Marvel Universe: The End — After reading that classic 1982 story written and drawn by Jim Starlin, I decided to jump ahead a few decades to read this reprint of Mr. Starlin’s six-issue mini-series from 2003. Marvel has periodically published installments of its “The End” series, in which creators strongly associated with a specific character reunite to tell the “last” story of that character. Since Mr. Starlin had earned fame as the architect of many of Marvel’s universe-encompassing cosmic story-lines, his “The End” series wasn’t dedicated to any specific character, but rather to the entire Marvel Universe itself! In my mind, Mr. Starlin’s cosmic stories reached their peak with the the Infinity Gauntlet series from 1991. That series blew me away when I first read it, but I found the Infinity follow-up series to be of decreasing interest to me. So when Marvel Universe: The End was originally published, I took a pass, but I was always a bit curious to see what Mr. Starlin’s climax to all of his cosmic story-lines would look like. Unfortunately, reading this series now, I was disappointed. The main villain, Akhenaten, is fairly uninteresting, and I felt that the whole heroes-and-villains-unite-to-combat-a-cosmic-menace had been done many times before, and better (often by Mr. Starlin himself!). This just seemed like yet another regurgitation of a familiar story. There was a neat twist, about two-third of the way through the series, in which the mad Titan Thanos gains access to omnipotence and defeats Akhenaten, but what follows isn’t much more interesting or dramatic than what had come before. There’s something intriguing about the idea of a universal cancer — and I like the parallels with Mr. Starlin’s Death of Captain Marvel story — but that idea doesn’t really go anywhere. Most disappointingly, the whole story ends with a massive reset-button, so that this story ISN’T really the least story of the Marvel Universe after all. Pretty weak.
Hulk: The End — Right after finishing Marvel Universe: The End, I saw on the shelves of my local comic store a copy of Hulk: The End. This was a softcover edition, rather than one of the snazzy Premiere hardcover editions, but I decided to pick it up. After reading one “The End” story, I was interested to read another, and I was pleased to see that in addition to reprinting Hulk: The End (the “last” story of the Incredible Hulk), this edition also reprinted Hulk: Future Imperfect, a glimpse at a future version of the Hulk that I remembered getting a lot of acclaim when it was published back in 1992. Peter David wrote The Incredible Hulk comic for an amazing twelve years, and I knew that Future Imperfect was considered a highlight of his run. It did not disappoint. The story is a fascinating, horrifying what-if tale in which the modern era Hulk/Bruce Banner gets a glimpse of an apocalyptic future world ruled by The Maestro, a tyrannical, self-indulgent despot who is none other than The Hulk himself. The story is pretty brutal and graphic (the method the Maestro uses to “torture” the captured present-day Hulk is not the type of thing you expect to see in your every-day Marvel comic), and the hyper-detailed artwork by George Perez ranks, I think, among that master of the comic-book form’s greatest work. The actual Hulk: The End story, also written by Mr. David and illustrated by Dale Keown (whose work on The Hulk with Mr. David made him a star) is pretty great, too. In this story, set in the far future, nuclear war has eliminated all life on earth, except for The Hulk. Bruce Banner is desperate to take his own life and end his suffering and his loneliness, but his indomitable alter-ego won’t permit him to do so. It’s a great story, and (unlike Marvel Universe: The End), truly the “last” Hulk story. Mr. David’s writing is sharp as always, and Mr. Keown’s work has never been better than when illustrating the Hulk.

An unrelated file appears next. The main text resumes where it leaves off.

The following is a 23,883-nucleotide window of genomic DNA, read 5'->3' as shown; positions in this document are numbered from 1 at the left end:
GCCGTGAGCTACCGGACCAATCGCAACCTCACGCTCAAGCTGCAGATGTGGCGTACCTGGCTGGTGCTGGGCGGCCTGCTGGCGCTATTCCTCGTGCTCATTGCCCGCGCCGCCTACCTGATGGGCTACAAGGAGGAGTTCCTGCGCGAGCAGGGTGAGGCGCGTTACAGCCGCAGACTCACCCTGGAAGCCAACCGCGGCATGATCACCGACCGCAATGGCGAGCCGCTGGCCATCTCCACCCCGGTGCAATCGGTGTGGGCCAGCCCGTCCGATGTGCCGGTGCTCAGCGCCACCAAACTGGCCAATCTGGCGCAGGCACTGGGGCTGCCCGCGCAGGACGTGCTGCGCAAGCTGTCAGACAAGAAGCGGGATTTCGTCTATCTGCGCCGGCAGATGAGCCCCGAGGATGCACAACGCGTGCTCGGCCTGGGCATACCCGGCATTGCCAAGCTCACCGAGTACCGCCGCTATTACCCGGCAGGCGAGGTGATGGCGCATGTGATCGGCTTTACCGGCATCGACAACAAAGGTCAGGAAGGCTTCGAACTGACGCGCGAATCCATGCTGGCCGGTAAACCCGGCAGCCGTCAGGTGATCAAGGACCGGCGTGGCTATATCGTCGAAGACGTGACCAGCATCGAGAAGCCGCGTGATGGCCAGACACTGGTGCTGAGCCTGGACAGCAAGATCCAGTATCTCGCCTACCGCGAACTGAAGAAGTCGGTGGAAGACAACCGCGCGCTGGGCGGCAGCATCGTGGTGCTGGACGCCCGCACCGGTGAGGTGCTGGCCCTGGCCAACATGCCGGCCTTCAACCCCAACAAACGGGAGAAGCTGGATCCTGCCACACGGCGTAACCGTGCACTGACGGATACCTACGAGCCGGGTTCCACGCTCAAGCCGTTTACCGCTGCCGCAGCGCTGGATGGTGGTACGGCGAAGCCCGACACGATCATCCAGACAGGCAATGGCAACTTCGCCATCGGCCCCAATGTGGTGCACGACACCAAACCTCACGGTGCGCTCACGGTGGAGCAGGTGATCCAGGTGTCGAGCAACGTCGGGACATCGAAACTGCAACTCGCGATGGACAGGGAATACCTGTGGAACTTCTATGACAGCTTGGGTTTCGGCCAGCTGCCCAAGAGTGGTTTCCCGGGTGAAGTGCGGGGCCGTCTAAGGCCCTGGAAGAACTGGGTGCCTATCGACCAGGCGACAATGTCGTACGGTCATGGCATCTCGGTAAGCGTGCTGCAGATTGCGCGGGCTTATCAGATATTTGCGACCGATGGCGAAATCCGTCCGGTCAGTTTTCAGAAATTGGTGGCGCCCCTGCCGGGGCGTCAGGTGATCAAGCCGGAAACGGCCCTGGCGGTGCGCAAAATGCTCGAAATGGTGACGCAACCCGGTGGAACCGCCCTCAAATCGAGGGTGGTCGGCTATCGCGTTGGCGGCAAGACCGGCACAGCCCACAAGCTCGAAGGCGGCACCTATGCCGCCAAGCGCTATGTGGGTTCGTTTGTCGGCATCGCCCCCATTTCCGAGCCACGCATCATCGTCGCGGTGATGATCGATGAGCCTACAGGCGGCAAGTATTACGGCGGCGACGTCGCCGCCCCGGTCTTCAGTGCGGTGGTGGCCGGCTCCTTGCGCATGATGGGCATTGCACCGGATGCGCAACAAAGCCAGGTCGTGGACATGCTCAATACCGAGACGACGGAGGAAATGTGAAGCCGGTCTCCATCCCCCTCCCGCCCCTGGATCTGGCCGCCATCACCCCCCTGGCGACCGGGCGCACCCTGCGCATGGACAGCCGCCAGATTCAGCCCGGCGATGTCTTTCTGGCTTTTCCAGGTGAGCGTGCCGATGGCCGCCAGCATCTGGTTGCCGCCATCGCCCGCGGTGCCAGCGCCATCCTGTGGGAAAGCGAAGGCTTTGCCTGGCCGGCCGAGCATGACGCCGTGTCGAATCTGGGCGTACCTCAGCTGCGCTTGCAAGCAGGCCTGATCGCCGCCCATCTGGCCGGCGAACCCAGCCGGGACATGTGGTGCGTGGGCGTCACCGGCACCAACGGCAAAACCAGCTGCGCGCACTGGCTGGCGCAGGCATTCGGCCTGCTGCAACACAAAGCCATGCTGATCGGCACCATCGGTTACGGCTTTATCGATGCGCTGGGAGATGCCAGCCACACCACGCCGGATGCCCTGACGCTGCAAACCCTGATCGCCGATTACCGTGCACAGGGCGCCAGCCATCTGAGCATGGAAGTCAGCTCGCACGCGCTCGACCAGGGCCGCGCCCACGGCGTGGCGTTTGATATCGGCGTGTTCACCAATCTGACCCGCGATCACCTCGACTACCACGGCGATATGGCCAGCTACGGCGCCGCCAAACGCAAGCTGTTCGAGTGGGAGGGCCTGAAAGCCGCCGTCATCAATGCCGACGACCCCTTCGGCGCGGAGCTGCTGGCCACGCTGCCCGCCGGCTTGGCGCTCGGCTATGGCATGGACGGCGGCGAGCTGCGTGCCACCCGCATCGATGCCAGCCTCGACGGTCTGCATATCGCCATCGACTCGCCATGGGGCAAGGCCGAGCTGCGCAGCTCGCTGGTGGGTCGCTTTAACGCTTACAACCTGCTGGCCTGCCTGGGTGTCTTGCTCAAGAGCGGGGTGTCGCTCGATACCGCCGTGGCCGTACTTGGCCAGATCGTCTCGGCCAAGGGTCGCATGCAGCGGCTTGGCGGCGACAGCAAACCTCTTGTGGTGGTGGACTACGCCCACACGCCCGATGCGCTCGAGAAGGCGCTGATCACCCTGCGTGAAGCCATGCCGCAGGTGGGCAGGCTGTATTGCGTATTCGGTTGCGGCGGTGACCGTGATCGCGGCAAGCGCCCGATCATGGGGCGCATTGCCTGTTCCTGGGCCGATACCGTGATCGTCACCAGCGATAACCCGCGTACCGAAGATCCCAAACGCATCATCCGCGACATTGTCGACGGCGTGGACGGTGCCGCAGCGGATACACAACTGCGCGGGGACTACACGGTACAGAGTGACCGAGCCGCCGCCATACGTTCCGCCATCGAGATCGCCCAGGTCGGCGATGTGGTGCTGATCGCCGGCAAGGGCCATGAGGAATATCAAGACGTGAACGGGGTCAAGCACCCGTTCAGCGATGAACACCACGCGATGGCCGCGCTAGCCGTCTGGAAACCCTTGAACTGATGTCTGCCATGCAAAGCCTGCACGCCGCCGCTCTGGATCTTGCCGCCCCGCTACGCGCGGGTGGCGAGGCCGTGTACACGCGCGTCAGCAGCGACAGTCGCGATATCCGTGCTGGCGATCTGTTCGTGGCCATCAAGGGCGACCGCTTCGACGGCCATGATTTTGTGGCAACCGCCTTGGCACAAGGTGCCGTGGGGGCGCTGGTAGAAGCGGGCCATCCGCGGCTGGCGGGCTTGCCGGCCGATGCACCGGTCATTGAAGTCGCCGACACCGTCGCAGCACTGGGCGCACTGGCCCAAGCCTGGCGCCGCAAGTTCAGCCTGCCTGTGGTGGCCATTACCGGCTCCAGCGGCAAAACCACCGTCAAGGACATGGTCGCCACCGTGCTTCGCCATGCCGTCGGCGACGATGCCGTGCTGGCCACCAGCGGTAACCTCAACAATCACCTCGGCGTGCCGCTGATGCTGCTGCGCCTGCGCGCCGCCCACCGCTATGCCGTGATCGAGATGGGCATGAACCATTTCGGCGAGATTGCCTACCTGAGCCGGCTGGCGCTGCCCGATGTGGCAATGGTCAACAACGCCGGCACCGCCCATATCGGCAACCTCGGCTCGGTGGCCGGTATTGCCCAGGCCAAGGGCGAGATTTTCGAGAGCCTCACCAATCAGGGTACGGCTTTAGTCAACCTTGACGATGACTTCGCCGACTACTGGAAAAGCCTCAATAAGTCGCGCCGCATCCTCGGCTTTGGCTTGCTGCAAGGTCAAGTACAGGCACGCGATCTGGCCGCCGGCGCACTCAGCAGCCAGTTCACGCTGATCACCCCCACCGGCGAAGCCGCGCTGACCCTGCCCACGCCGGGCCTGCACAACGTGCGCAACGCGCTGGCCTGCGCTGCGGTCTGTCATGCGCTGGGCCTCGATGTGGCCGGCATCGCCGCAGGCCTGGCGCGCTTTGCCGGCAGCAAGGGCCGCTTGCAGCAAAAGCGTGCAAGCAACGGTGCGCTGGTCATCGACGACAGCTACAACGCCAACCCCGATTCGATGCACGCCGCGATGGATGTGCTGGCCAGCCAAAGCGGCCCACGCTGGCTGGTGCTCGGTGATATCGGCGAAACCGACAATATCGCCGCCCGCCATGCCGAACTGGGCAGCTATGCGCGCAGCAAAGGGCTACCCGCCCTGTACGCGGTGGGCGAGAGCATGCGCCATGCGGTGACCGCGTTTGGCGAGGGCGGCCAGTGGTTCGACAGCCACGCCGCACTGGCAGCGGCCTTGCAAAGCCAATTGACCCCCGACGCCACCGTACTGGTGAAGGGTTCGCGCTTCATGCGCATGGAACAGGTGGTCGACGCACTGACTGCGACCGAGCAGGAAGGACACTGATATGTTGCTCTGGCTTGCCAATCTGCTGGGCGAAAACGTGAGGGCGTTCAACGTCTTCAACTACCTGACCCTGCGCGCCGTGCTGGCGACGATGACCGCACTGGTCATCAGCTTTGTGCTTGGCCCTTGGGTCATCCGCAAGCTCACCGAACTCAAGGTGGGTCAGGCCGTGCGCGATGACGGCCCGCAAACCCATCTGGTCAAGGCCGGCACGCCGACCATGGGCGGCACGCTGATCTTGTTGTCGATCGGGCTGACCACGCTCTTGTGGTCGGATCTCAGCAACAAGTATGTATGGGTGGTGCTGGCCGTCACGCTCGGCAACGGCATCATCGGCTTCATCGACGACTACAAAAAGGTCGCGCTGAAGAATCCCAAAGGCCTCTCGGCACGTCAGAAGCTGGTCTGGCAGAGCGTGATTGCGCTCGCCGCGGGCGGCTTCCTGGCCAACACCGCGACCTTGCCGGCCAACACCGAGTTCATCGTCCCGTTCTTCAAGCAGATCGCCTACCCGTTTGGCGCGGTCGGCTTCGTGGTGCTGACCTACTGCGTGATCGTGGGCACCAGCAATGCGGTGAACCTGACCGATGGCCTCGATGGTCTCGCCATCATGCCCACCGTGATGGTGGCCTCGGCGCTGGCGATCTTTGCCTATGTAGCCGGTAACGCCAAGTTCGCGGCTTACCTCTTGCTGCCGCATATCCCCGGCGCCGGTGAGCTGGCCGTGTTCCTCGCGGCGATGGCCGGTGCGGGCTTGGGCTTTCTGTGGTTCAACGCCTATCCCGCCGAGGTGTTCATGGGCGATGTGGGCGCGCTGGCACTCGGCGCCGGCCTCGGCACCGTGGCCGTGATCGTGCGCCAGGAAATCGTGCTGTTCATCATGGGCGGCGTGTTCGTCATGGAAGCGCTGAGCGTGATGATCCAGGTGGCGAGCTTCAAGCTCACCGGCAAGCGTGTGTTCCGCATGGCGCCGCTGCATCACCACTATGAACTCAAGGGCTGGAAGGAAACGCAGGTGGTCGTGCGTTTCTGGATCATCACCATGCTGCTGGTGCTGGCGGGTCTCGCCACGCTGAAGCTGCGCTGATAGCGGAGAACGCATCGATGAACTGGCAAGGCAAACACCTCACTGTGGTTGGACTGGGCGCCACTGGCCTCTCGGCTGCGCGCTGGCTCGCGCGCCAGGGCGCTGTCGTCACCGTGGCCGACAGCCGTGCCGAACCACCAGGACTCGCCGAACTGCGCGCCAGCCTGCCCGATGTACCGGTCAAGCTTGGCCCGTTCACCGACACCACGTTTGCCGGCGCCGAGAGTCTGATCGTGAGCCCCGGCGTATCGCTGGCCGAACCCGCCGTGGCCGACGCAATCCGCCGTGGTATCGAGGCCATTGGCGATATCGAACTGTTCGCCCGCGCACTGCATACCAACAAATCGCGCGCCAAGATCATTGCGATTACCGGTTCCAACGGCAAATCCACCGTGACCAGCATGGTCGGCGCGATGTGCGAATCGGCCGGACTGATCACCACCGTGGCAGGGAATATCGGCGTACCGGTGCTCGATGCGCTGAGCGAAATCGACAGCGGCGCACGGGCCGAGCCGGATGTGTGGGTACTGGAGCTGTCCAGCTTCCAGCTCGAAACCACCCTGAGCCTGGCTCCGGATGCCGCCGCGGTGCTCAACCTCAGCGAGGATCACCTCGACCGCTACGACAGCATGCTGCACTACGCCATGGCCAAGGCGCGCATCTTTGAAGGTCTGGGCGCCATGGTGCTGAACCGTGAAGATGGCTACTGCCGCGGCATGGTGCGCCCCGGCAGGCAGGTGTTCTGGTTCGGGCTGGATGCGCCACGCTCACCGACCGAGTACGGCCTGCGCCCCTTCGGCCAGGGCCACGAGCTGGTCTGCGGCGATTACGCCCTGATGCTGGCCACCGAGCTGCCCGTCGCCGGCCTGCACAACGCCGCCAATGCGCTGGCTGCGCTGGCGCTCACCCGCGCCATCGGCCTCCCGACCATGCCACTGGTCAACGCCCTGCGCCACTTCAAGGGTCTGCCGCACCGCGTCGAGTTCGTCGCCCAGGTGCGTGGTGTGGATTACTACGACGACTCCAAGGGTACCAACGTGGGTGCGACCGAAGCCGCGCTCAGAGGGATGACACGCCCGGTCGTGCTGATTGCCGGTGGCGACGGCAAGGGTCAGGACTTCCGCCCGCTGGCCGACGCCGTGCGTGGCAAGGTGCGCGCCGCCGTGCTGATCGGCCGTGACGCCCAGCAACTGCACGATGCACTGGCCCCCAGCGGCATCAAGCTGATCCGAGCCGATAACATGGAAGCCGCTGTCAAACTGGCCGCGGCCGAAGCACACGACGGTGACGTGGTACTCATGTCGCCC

Avengers: Under Siege — The final Marvel Premiere hardcover that I read, recently, was this reprinting of Avengers #270-277, Roger Stern, John Buscema, and Tom Palmer’s classic tale of the Masters of Evil’s take-over of Avengers Mansion and near-victory over Earth’s mightiest super-team. This story is mostly famous for the shocking-at-the-time brutal beating that the Avengers’ butler, Jarvis, suffers at the hands of the villain Mr. Hyde, but there’s much more to the story than that one event. Originally published in 1986-87, this is a classic Avengers story. It has the innocence of Marvel comics in the ’80s, in that the heroes all act incredibly heroic, and one has no doubt that, in the end, they will triumph. But it also demonstrates some of the growing sophistication that was entering comics at the time, and in the newly reconstituted Masters of Evil, Roger Stern created a group of villains that presented a true threat to the Avengers. I love Roger Stern’s Avengers — he had a great handle on the characters and their personalities, and I enjoyed the changes made to the team under his stewardship. John Buscema and Tom Palmer’s work on the art is, to me, even more classic. When I think of The Avengers, this is the art team that I think of. A large part of this is because these were the years when I started getting into comics, and although I missed this particular story-line, I did read a lot of Avengers comics of the time illustrated by this team. But I don’t think it’s just nostalgia that leads me to praise their work. Every panel of their illustrations demonstrates a strong eye for detail and characterization (each character’s facial features and body posture are very distinct), but also the powerful dynamism that the best super-hero artwork incorporates. When the mighty Hercules throws a punch in this comic, man does he throw a punch! There are aspects of the story-telling that do seem quaint when read today, but over-all I think this story holds up quite well. It was a lot of fun to finally read it!